In conclusion, propagating plants from cuttings is an accessible and rewarding practice that can be done with the right knowledge and tools. Whether it’s starting a collection of identical plants or experimenting with different varieties, propagating plants allows one to maintain a green space and create a sense of appreciation for nature.

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How to take plant cuttings

Taking plant cuttings is an effective way to propagate and grow new plants. It allows you to create new plants from your existing stock, whether they are woody or herbaceous. Here are some instructions on how to take plant cuttings:

1. Gather the necessary tools:

Before you start taking cuttings, gather the tools you will need. These may include a sharp, sterile blade or pruning shears, a clean plastic or glass container to hold water, rooting hormones (optional), and a well-drained potting media.

2. Select the appropriate plant material:

Choose a healthy, mature plant from which to take cuttings. The plant should be well-established and disease-free. Different types of plants may require different methods of propagation, so it’s important to know the best time and method for each plant.

3. Prepare the cutting:

Make a clean cut on a stem just below a leaf node. This is where the hormones responsible for root development are most concentrated. Remove any leaves from the lower part of the stem, as they can rot in the water or potting media. For woody plants, it’s best to take semi-hardwood cuttings, which are partially mature but not yet woody.

4. Apply rooting hormones:

If desired, dip the cut end of the stem in rooting hormone before sticking it in water or potting media. Rooting hormones contain growth hormones that can help stimulate root development in the cutting.

5. Stick the cutting:

Place the cutting in a container filled with water or well-drained potting media. For water, fill a clean plastic or glass container with enough water to cover the bottom third of the cutting. For potting media, create a hole in the media with a pencil or your finger, and gently place the cutting in the hole, making sure it is secure.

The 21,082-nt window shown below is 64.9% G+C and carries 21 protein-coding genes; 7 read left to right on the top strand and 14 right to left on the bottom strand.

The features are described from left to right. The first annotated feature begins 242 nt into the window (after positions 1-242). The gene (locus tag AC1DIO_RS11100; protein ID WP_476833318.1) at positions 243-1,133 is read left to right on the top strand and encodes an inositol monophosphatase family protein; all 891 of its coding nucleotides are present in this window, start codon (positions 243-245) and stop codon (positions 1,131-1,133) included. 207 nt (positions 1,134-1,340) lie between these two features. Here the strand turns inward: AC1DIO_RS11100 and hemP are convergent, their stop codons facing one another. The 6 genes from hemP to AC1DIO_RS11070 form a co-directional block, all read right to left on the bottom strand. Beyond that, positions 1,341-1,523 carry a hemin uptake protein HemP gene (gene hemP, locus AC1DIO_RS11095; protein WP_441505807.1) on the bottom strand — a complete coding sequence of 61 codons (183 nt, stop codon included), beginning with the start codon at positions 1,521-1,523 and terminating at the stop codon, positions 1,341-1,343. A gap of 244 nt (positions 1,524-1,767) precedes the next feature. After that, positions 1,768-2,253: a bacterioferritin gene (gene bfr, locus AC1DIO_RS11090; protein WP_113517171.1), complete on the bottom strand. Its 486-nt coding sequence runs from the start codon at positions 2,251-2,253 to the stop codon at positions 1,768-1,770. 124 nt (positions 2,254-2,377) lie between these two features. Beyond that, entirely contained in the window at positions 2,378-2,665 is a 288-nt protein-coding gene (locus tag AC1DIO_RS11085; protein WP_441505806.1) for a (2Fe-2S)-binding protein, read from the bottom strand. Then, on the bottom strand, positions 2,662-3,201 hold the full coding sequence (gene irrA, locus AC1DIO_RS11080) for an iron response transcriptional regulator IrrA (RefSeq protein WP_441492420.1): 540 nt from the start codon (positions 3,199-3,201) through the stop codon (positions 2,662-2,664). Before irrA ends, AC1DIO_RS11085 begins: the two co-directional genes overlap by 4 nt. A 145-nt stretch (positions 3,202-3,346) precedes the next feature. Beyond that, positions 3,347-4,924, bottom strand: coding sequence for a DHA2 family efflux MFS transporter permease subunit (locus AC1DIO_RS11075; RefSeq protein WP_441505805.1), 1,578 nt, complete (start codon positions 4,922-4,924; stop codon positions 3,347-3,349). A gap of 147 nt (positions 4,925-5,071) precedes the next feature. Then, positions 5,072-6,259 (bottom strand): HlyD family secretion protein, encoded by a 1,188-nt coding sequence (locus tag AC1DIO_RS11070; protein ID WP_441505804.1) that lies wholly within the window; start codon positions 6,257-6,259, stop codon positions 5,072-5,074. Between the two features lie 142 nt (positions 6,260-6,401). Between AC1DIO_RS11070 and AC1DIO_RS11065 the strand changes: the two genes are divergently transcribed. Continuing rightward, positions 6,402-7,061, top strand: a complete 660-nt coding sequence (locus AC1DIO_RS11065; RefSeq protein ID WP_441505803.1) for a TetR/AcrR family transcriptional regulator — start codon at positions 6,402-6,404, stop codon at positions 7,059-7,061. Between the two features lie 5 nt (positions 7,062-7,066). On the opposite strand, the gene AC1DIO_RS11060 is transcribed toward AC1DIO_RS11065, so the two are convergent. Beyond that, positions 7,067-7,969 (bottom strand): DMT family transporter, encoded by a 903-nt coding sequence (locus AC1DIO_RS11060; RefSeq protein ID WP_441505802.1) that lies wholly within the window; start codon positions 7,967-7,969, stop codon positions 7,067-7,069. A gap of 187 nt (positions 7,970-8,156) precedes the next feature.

6. Provide the right environment:

Place the container with the cutting in a location that provides the right amount of sunlight or shade, depending on the plant. Some plants may require full sun, while others prefer partial shade. Keep the cutting well-watered, but not waterlogged, and maintain a consistent temperature and humidity level.

7. Maintain the cutting:

Check on the cutting daily to ensure it remains healthy. Mist the leaves with water to provide humidity or cover the container with a plastic bag to create a mini greenhouse. Remove any dead or diseased leaves as necessary.

8. Transplant the cutting:

Once the cutting has developed a healthy root system, it can be transplanted into a permanent container or planted directly in the ground. Make sure to follow specific instructions for each plant regarding transplanting and care.

By following these steps, you can successfully take plant cuttings and propagate new plants. It’s an enjoyable and rewarding process that allows you to expand your garden with unique and beautiful plant varieties.


To propagate plants from cuttings, you will need a timer, well-draining and water-holding soil, sharp tools, suitable containers, hormones, and water.

Step 1: Starting in early September, select healthy branches that are between 4 to 6 inches long. Look for signs of new growth and avoid taking cuttings from older, woody branches.

Step 2: Use clean, sharp tools to sever the selected branches just below a leaf node. Remove any large leaves and cut the remaining leaves in half to reduce water loss.

Step 3: Fill suitable containers with a mixture of well-draining soil and sphagnum moss. Moisten the soil before proceeding.

Step 4: Dip the severed end of each branch into a rooting hormone to promote root development. Ensure that each cutting is evenly coated.

Step 5: Make holes in the soil mixture using a pencil or similar tool. Insert the cut end of each branch into a hole and gently firm the soil around it to secure the cutting.

Step 6: Place the containers in a warm and humid environment, such as a greenhouse or a covered propagator. Keep the soil moist but not waterlogged, and mist the foliage regularly to increase humidity.

Step 7: Monitor the progress of the cuttings regularly. If you notice any signs of rot or mold, remove the affected cuttings to prevent the spread of disease.

Step 8: After several weeks or when the cuttings show signs of healthy root development, carefully transfer them to larger pots filled with potting soil.

Step 9: Continue to care for the rooted cuttings, keeping them in a sheltered location and protecting them from extreme temperatures and harsh conditions.

Step 10: Once the cuttings have developed a sufficient root system and are showing signs of new growth, they can be transplanted into their permanent location in the garden.

These step-by-step instructions apply to various types of plants, including tender perennials, trees, shrubs, and creepers. However, keep in mind that specific instructions may vary depending on the plant species, so it is always recommended to consult additional resources or seek help from a gardening expert.

✿ Read More: Gardening Tips and Advice.

Dr Heidi Parkes

By Dr Heidi Parkes

Senior Information Extension Officer QLD Dept of Agriculture & Fisheries.